Compared to the reference standard, CAD alone was 95.1% sensitive (156/164) for the detection of all nodules, delivering 92.6% sensitivity for nodules 10 mm and larger, 98.8% sensitivity for nodules 5-10 mm, and 91.2% sensitivity for nodules 3-5 mm in diameter, with 138 false positives (0.84 false positives per true-positive nodule).

Above right, a pleural nodule in the right lung and a juxtavascular nodule in the left lung are accurately detected by the 3-D CAD program. No false-negative or false-positive nodules were observed in this case. Images courtesy of Dr. K. Ty Bae.

"Our 3-D based CAD program can detect nodules including small, pleural and juxtavascular nodules in CT images with high sensitivity and a low false-positive rate," Bae concluded.

Processing time is slow, about 20 minutes per case, Bae said. But he added that the software could easily be optimized to work in less than a couple of minutes. Another limitation is that the current shape-based analysis algorithm does not recognize textural features such as ground-glass nodules, Bae said.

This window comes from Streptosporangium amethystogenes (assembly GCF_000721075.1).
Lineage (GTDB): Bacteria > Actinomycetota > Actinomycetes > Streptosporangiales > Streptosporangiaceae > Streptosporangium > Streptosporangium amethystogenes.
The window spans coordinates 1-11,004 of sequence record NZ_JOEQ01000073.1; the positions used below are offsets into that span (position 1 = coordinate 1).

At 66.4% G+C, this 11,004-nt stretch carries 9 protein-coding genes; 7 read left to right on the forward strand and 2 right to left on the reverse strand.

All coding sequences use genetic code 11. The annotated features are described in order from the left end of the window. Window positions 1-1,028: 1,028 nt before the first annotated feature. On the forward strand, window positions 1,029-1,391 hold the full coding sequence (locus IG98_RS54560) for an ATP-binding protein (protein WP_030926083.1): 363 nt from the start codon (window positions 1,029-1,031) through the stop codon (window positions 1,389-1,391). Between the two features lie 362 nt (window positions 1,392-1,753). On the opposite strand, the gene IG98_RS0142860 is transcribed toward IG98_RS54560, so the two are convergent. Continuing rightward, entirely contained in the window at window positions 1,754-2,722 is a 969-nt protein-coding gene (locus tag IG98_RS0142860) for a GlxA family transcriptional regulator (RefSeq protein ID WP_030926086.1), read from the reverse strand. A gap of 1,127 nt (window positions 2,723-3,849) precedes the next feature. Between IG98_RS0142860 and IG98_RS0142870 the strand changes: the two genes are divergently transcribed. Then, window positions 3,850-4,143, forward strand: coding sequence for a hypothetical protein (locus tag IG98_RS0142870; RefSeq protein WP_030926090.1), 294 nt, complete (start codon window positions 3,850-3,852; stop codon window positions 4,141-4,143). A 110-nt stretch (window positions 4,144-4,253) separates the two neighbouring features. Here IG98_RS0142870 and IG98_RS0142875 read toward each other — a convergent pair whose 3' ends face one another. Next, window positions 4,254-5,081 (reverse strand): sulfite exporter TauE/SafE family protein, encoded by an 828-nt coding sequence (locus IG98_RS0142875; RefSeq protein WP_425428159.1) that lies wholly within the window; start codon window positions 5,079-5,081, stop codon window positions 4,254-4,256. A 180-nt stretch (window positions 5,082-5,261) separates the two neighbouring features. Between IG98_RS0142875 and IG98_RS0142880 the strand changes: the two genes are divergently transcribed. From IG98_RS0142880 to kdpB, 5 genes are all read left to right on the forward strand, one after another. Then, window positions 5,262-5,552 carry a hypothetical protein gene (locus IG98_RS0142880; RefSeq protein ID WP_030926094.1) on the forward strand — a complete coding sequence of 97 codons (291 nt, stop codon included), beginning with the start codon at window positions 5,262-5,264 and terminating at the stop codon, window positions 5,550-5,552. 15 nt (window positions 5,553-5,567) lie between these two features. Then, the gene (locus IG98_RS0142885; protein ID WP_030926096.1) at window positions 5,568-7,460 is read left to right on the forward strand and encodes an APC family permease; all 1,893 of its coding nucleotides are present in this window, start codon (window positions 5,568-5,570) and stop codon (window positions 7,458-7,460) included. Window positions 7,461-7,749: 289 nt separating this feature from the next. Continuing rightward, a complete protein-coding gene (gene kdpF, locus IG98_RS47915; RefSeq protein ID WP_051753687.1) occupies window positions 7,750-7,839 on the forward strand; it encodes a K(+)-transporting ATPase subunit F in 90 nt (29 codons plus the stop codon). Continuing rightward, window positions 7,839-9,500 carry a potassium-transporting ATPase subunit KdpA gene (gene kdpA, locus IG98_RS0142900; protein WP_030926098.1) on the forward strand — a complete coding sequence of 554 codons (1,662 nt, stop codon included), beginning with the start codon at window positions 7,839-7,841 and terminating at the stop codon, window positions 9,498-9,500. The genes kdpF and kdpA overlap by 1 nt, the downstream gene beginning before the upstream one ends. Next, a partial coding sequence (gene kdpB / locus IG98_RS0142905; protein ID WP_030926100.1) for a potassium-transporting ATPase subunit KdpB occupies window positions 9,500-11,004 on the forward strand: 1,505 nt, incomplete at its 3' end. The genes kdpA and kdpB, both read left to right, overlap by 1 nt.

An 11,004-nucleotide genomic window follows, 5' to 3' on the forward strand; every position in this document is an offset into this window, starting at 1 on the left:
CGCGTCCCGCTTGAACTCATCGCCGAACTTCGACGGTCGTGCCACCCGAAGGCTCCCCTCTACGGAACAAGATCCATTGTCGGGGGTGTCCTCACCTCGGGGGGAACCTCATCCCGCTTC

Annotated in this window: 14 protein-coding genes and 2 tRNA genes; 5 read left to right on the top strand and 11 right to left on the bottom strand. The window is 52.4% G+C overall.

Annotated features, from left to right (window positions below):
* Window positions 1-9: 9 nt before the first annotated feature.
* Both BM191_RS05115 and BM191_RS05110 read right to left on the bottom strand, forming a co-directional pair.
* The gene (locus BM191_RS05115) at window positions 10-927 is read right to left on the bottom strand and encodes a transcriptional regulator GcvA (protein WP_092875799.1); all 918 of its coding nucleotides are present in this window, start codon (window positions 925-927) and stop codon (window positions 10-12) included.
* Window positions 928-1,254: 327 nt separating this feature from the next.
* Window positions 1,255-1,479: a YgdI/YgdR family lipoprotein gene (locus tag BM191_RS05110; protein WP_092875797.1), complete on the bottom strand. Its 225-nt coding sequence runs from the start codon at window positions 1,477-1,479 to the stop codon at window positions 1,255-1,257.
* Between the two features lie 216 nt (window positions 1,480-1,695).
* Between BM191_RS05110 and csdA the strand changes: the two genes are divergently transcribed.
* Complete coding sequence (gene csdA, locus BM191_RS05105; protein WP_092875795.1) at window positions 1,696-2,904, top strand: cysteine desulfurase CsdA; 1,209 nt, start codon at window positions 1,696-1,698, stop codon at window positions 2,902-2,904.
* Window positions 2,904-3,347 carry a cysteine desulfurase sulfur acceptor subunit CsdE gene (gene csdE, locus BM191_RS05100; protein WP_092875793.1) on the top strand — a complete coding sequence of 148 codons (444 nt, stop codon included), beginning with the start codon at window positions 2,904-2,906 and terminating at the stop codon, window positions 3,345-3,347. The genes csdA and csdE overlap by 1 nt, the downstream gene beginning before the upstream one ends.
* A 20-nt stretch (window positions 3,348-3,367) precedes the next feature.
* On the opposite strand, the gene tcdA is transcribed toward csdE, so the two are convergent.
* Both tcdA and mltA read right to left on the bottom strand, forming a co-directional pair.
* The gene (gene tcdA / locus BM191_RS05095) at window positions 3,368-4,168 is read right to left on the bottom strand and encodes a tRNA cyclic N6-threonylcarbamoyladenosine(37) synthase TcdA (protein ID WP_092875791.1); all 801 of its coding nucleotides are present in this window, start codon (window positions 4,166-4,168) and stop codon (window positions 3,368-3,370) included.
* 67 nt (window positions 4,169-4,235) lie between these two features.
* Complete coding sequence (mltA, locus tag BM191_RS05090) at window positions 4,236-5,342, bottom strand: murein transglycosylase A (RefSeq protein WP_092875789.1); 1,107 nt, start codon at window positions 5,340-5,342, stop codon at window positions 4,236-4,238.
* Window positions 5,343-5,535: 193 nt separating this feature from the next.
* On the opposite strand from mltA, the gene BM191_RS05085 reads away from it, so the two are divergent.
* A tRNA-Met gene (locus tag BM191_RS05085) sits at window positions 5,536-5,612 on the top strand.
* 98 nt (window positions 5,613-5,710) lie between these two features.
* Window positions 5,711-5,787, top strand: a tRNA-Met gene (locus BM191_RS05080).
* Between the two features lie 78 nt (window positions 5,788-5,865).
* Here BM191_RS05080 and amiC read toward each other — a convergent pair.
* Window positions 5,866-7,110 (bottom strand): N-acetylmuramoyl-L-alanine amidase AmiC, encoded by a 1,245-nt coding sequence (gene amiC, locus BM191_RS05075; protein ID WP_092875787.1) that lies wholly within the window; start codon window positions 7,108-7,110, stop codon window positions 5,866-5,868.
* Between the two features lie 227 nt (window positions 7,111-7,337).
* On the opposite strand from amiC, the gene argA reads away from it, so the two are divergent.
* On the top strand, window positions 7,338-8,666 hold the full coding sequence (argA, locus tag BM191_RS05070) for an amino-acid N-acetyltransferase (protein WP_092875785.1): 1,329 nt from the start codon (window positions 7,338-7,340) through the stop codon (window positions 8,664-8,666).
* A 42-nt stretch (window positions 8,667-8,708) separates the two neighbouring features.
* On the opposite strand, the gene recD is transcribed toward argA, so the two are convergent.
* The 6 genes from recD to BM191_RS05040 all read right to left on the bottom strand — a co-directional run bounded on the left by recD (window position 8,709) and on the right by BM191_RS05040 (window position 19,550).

CAD improves results for less experienced readers

Finally, Dr. Joseph Schoepf from Massachusetts General Hospital in Boston concluded that the accuracy of radiologists could be improved significantly when CAD was added to the evaluation of high-resolution multislice CT lung scans.

In the study, two readers independently evaluated 22 CT datasets, once without CAD, and once again two weeks later with the aid of CAD (ImageChecker, R2 Technology, Sunnyvale, CA). Reader 1 had one year of experience; Reader 2 had six years of experience.